Subclinical hyperthyroidism may be defined as the presence of free thyroxine and tri-iodothyronine levels within the reference range and a reduced serum thyroid stimulating hormone (TSH) level. In this review the prevalence of low TSH in the population and health consequences of subclinical hyperthyroidism, for example, effects on heart and bone mass, are discussed. Guidelines for treatment are given, based on expert opinion.
- BMD, bone mineral density
- TSH, thyroid stimulating hormone
- cardiac effects
- subclinical hyperthyroidism
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Subclinical hyperthyroidism may be defined as the presence of free thyroxine and tri-iodothyronine levels within the reference range and a reduced serum thyroid stimulating hormone (TSH) level. The cause is either exogenous thyroid hormone therapy or endogenous overproduction of thyroxine and/or tri-iodothyronine. Subclinical hyperthyroidism has to be differentiated from other causes of low serum TSH levels, such as non-thyroidal illness or the use of TSH suppressing medication other than thyroid hormone (for example, glucocorticoids, dopamine).1 Exogenous subclinical hyperthyroidism can be due to overzealous thyroid hormone replacement therapy or intentional suppressive thyroid hormone therapy, as in patients with thyroid cancer, thyroid nodules, or goitre. In endogenous subclinical hyperthyroidism, the source of the mild excess of thyroid hormone in the circulation is the thyroid itself, as in Graves’ disease, multinodular goitre, solitary functioning thyroid nodules, or thyroiditis. Iatrogenic subclinical hyperthyroidism may not be the same condition as endogenous subclinical hyperthyroidism, but there is no clear evidence supporting this statement.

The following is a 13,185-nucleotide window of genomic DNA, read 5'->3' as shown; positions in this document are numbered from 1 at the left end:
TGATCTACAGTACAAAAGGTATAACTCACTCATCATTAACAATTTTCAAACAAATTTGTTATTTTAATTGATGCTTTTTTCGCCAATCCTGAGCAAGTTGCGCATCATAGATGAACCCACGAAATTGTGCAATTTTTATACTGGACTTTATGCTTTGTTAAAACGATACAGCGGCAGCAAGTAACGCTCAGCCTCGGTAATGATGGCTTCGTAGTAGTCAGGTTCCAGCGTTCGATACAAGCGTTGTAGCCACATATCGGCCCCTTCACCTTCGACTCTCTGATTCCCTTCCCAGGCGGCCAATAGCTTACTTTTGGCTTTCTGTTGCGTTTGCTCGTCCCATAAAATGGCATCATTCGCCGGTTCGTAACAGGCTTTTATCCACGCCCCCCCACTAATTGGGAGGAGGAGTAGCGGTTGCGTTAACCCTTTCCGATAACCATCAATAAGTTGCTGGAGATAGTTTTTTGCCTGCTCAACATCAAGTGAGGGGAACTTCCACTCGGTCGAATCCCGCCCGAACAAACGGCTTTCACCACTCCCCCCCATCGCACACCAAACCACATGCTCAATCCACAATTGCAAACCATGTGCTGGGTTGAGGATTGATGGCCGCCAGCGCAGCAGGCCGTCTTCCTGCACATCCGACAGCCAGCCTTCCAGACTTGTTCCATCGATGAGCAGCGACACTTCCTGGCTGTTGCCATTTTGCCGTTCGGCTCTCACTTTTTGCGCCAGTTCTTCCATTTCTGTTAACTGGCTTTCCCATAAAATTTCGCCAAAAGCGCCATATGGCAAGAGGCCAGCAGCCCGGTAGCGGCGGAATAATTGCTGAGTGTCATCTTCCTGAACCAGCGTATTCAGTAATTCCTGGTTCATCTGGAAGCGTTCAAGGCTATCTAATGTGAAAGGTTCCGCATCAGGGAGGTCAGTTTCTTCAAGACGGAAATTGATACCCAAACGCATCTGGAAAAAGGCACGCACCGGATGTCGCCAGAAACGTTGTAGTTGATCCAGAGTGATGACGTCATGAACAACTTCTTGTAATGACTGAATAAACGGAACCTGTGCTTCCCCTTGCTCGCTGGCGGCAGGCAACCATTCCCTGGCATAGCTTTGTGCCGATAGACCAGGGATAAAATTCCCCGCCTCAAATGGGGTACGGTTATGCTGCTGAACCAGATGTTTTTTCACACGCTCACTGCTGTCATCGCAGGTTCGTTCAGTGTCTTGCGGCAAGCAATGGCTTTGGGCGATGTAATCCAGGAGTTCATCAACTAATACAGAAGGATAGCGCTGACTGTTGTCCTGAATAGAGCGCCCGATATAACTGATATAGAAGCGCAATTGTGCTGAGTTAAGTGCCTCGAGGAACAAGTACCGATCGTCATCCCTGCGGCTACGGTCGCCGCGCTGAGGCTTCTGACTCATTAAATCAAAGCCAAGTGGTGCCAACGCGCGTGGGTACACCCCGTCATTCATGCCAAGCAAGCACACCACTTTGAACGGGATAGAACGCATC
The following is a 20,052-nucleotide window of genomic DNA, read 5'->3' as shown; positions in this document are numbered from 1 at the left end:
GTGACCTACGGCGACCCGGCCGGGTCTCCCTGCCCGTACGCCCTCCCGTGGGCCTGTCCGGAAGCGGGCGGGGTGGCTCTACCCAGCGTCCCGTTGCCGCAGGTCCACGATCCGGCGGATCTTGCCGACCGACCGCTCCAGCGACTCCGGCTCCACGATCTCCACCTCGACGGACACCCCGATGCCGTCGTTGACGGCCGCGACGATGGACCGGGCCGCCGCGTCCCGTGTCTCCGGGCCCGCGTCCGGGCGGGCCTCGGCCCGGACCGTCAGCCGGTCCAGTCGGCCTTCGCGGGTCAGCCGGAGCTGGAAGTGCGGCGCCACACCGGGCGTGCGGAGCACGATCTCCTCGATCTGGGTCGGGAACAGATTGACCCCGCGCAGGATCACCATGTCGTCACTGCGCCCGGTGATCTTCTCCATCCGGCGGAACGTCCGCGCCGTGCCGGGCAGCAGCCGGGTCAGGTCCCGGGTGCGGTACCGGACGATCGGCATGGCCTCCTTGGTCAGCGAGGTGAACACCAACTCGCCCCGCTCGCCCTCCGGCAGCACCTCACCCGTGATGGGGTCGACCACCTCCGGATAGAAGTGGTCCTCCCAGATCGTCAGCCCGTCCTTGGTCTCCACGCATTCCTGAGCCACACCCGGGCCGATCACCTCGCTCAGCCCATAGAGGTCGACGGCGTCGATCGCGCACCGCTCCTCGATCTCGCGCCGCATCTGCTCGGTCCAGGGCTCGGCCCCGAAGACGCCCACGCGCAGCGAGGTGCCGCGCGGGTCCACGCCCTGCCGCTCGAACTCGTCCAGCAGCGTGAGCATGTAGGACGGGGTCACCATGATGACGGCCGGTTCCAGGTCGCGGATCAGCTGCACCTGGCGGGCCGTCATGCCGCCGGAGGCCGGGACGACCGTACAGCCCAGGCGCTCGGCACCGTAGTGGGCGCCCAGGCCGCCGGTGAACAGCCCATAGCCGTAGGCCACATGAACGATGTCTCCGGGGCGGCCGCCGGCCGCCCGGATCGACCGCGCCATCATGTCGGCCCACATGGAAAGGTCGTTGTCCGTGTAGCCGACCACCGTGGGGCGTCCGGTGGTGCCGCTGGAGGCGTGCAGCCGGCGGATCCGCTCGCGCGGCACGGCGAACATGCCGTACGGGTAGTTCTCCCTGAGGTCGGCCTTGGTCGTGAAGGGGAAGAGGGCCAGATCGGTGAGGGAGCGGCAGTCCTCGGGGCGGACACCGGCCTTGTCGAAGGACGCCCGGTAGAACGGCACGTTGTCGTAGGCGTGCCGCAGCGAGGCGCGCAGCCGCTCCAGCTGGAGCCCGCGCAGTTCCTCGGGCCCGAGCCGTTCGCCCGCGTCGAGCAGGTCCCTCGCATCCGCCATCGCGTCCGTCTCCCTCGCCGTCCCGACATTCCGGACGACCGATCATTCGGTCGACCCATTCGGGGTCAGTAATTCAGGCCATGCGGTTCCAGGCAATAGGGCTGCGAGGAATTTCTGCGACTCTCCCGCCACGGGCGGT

With the easy availability of sensitive TSH assays in the last decades, the diagnosis subclinical hyperthyroidism is made more often.2 An absence of symptoms was once part of the definition but we now understand that subtle symptoms or signs of thyrotoxicosis may be present.3 There seems to be an individual set point for thyroid hormone values in each individual.4 TSH outside the reference range is likely to indicate that tri-iodothyronine and thyroxine levels are not normal for that particular person. Due to the log linear negative feedback relationship between serum thyroid hormone and TSH, even a small increase in serum thyroid hormone can suppress TSH secretion. Whether there is a difference between patients with a low, but detectable TSH versus patients with a fully suppressed TSH is unclear.
PREVALENCE OF LOW TSH IN THE POPULATION
Bagchi et al found serum TSH values <0.1 mU/l in 2.5% of 968 United States citizens over age 55, two thirds of whom were taking thyroid hormone preparations.5 In the original Framingham Heart Study cohort—2575 ambulatory persons older than 60 years—3.9% had a serum TSH <0.1 mU/l, and about half of them were taking thyroid hormone. Overt hyperthyroidism was only found in 0.2%.6 In a cross sectional study, conducted in 1995 in Colorado with 25 862 participants, TSH levels <0.3 mU/l were found in 2.1% of people over 18 years of age, in 1.3% due to thyroid hormone use. One out of five patients treated with thyroid hormone showed suppression of TSH.7 The third National Health and Nutrition Examination Survey in the United States from 1988 to 1994 found TSH levels <0.1 mU/l and normal thyroxine (<169.9 nmol/l) in 0.7% of people over 12 years of age.8 In the subgroup of 820 persons self reporting thyroid disease or taking thyroid medications, 10.9% had subclinical hyperthyroidism. In a cross sectional survey in a previously iodine deficient area of Germany thyroid function was measured in 3941 participants without known thyroid disease between the ages of 20 and 79 years. A TSH <0.3 mU/l was found in 11.3%.9 Subclinical hyperthyroidism (TSH <0.1 mU/l and normal serum free thyroxine and free tri-iodothyronine levels) was found in 1.8%, distributed similarly among women and men, but age dependent with higher percentages in the older decades. In conclusion, the prevalence of subclinical hyperthyroidism varies depending on the criteria used and is age dependent (table 1).